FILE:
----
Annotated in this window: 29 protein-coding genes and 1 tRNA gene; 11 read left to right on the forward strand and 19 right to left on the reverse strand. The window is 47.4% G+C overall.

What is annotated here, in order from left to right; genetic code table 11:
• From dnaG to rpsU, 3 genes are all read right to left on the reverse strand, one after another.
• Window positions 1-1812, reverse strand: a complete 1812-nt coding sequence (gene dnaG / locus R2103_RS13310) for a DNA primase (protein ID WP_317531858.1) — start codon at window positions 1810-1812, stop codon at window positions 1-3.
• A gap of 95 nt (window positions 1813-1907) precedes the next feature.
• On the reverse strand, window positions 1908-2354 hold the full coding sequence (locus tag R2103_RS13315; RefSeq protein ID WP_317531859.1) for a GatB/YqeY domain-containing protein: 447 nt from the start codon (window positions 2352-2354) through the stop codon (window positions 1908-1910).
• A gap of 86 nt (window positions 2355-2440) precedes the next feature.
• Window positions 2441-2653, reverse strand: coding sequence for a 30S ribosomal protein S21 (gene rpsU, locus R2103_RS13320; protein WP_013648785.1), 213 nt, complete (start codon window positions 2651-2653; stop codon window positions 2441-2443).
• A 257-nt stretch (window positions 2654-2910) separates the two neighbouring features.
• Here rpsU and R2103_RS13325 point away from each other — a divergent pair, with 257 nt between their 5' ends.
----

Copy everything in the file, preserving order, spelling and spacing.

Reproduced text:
Annotated in this window: 29 protein-coding genes and 1 tRNA gene; 11 read left to right on the forward strand and 19 right to left on the reverse strand. The window is 47.4% G+C overall.

What is annotated here, in order from left to right; genetic code table 11:
• From dnaG to rpsU, 3 genes are all read right to left on the reverse strand, one after another.
• Window positions 1-1812, reverse strand: a complete 1812-nt coding sequence (gene dnaG / locus R2103_RS13310) for a DNA primase (protein ID WP_317531858.1) — start codon at window positions 1810-1812, stop codon at window positions 1-3.
• A gap of 95 nt (window positions 1813-1907) precedes the next feature.
• On the reverse strand, window positions 1908-2354 hold the full coding sequence (locus tag R2103_RS13315; RefSeq protein ID WP_317531859.1) for a GatB/YqeY domain-containing protein: 447 nt from the start codon (window positions 2352-2354) through the stop codon (window positions 1908-1910).
• A gap of 86 nt (window positions 2355-2440) precedes the next feature.
• Window positions 2441-2653, reverse strand: coding sequence for a 30S ribosomal protein S21 (gene rpsU, locus R2103_RS13320; protein WP_013648785.1), 213 nt, complete (start codon window positions 2651-2653; stop codon window positions 2441-2443).
• A 257-nt stretch (window positions 2654-2910) separates the two neighbouring features.
• Here rpsU and R2103_RS13325 point away from each other — a divergent pair, with 257 nt between their 5' ends.